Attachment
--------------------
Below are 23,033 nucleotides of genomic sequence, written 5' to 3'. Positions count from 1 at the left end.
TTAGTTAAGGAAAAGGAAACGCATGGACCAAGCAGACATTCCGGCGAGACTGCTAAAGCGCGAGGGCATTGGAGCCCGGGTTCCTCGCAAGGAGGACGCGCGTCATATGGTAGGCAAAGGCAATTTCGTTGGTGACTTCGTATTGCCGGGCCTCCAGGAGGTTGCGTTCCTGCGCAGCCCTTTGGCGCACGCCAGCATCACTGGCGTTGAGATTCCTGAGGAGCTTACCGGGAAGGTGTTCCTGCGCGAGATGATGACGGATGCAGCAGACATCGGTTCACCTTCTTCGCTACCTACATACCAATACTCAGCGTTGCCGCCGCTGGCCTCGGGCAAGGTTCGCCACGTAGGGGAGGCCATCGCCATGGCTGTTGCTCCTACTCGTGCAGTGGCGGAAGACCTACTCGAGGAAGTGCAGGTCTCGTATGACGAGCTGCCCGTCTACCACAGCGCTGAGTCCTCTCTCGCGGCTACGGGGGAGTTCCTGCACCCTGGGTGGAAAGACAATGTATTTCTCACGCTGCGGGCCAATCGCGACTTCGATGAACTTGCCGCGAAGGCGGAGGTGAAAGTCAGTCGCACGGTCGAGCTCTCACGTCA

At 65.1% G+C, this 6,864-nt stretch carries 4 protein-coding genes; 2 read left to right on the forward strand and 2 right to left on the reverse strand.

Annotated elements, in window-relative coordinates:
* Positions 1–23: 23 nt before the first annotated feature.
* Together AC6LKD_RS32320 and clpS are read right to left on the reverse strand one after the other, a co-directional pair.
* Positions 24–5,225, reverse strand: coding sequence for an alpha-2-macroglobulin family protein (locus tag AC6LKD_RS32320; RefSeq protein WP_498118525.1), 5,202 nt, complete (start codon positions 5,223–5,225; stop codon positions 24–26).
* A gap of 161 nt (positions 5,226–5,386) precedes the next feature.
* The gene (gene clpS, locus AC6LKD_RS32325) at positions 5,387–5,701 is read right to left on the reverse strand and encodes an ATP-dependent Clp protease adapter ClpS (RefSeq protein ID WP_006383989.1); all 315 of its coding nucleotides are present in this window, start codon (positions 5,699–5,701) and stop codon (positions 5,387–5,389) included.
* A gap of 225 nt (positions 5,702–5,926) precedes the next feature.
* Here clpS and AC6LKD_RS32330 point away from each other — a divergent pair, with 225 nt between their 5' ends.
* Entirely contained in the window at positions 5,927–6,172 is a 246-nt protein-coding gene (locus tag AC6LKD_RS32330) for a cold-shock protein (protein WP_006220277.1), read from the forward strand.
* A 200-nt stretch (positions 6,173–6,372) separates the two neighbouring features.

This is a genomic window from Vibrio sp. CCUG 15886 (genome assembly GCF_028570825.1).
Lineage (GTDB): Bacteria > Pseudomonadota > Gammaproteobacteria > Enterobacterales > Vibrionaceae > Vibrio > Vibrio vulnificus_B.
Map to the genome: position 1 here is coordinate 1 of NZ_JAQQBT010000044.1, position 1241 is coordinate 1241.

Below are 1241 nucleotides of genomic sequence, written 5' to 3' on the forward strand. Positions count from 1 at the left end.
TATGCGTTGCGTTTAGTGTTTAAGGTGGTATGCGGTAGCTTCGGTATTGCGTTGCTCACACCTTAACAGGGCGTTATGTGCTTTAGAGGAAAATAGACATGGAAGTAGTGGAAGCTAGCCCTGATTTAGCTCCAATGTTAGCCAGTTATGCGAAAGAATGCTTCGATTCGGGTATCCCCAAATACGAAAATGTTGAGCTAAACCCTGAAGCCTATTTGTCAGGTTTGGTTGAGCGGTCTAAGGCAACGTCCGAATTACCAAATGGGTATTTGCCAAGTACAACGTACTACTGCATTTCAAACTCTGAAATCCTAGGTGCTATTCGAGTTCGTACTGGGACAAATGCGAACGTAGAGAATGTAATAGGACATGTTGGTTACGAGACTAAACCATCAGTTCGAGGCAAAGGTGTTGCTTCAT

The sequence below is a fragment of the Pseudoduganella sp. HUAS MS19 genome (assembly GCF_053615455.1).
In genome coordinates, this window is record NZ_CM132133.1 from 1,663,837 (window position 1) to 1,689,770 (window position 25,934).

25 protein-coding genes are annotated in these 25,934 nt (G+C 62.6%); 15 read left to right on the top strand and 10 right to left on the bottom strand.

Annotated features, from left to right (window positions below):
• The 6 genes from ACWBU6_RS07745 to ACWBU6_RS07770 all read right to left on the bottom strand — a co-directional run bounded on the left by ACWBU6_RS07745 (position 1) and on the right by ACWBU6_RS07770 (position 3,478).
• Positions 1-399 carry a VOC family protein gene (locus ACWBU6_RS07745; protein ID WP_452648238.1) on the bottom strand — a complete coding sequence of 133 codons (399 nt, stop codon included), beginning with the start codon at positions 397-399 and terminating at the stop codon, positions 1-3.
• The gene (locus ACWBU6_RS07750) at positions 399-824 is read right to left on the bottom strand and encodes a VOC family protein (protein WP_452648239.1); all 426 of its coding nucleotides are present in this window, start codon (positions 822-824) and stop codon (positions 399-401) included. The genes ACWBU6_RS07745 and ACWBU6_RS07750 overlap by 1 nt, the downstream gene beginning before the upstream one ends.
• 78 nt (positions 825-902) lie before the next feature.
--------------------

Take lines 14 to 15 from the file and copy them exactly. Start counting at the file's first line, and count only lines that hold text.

This is a genomic window from Vibrio sp. CCUG 15886 (genome assembly GCF_028570825.1).
Lineage (GTDB): Bacteria > Pseudomonadota > Gammaproteobacteria > Enterobacterales > Vibrionaceae > Vibrio > Vibrio vulnificus_B.